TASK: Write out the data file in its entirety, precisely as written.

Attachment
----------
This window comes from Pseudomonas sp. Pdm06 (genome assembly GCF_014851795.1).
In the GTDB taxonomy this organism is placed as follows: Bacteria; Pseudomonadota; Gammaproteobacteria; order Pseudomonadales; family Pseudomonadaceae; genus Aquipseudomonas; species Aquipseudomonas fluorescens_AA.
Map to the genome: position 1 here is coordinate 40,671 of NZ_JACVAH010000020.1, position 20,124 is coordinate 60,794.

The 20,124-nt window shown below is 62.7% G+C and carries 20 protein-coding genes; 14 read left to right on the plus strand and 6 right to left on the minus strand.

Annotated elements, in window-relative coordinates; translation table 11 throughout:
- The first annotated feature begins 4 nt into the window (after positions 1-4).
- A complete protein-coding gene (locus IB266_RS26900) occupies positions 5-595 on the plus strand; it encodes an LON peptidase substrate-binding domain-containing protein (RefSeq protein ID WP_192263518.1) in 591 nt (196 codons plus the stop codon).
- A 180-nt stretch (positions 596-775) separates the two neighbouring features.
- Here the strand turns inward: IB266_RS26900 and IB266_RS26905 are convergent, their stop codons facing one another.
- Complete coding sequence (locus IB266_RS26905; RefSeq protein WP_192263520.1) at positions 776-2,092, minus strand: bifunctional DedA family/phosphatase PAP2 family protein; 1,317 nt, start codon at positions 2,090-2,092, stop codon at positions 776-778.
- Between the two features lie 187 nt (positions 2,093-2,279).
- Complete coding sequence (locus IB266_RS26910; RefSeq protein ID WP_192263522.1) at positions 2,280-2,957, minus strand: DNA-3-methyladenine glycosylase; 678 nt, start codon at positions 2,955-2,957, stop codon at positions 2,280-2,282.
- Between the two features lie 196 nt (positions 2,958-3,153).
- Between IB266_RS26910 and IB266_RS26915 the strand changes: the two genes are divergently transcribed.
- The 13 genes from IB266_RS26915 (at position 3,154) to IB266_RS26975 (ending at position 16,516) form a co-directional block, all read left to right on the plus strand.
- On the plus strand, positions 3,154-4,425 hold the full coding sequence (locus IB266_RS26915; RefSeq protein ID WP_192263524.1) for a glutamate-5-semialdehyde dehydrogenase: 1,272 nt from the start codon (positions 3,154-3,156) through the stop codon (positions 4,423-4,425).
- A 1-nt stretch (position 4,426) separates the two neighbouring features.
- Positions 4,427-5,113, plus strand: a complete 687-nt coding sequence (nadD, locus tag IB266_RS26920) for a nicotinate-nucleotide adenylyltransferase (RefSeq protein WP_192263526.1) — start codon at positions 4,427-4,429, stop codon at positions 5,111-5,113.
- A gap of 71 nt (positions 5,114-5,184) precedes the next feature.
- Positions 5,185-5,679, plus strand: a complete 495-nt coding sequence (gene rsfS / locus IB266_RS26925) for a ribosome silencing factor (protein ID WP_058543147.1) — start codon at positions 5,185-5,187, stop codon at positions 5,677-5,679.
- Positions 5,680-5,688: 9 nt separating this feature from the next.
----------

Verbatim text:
This window comes from Pseudomonas sp. Pdm06 (genome assembly GCF_014851795.1).
In the GTDB taxonomy this organism is placed as follows: Bacteria; Pseudomonadota; Gammaproteobacteria; order Pseudomonadales; family Pseudomonadaceae; genus Aquipseudomonas; species Aquipseudomonas fluorescens_AA.
Map to the genome: position 1 here is coordinate 40,671 of NZ_JACVAH010000020.1, position 20,124 is coordinate 60,794.

The 20,124-nt window shown below is 62.7% G+C and carries 20 protein-coding genes; 14 read left to right on the plus strand and 6 right to left on the minus strand.

Annotated elements, in window-relative coordinates; translation table 11 throughout:
- The first annotated feature begins 4 nt into the window (after positions 1-4).
- A complete protein-coding gene (locus IB266_RS26900) occupies positions 5-595 on the plus strand; it encodes an LON peptidase substrate-binding domain-containing protein (RefSeq protein ID WP_192263518.1) in 591 nt (196 codons plus the stop codon).
- A 180-nt stretch (positions 596-775) separates the two neighbouring features.
- Here the strand turns inward: IB266_RS26900 and IB266_RS26905 are convergent, their stop codons facing one another.
- Complete coding sequence (locus IB266_RS26905; RefSeq protein WP_192263520.1) at positions 776-2,092, minus strand: bifunctional DedA family/phosphatase PAP2 family protein; 1,317 nt, start codon at positions 2,090-2,092, stop codon at positions 776-778.
- Between the two features lie 187 nt (positions 2,093-2,279).
- Complete coding sequence (locus IB266_RS26910; RefSeq protein ID WP_192263522.1) at positions 2,280-2,957, minus strand: DNA-3-methyladenine glycosylase; 678 nt, start codon at positions 2,955-2,957, stop codon at positions 2,280-2,282.
- Between the two features lie 196 nt (positions 2,958-3,153).
- Between IB266_RS26910 and IB266_RS26915 the strand changes: the two genes are divergently transcribed.
- The 13 genes from IB266_RS26915 (at position 3,154) to IB266_RS26975 (ending at position 16,516) form a co-directional block, all read left to right on the plus strand.
- On the plus strand, positions 3,154-4,425 hold the full coding sequence (locus IB266_RS26915; RefSeq protein ID WP_192263524.1) for a glutamate-5-semialdehyde dehydrogenase: 1,272 nt from the start codon (positions 3,154-3,156) through the stop codon (positions 4,423-4,425).
- A 1-nt stretch (position 4,426) separates the two neighbouring features.
- Positions 4,427-5,113, plus strand: a complete 687-nt coding sequence (nadD, locus tag IB266_RS26920) for a nicotinate-nucleotide adenylyltransferase (RefSeq protein WP_192263526.1) — start codon at positions 4,427-4,429, stop codon at positions 5,111-5,113.
- A gap of 71 nt (positions 5,114-5,184) precedes the next feature.
- Positions 5,185-5,679, plus strand: a complete 495-nt coding sequence (gene rsfS / locus IB266_RS26925) for a ribosome silencing factor (protein ID WP_058543147.1) — start codon at positions 5,185-5,187, stop codon at positions 5,677-5,679.
- Positions 5,680-5,688: 9 nt separating this feature from the next.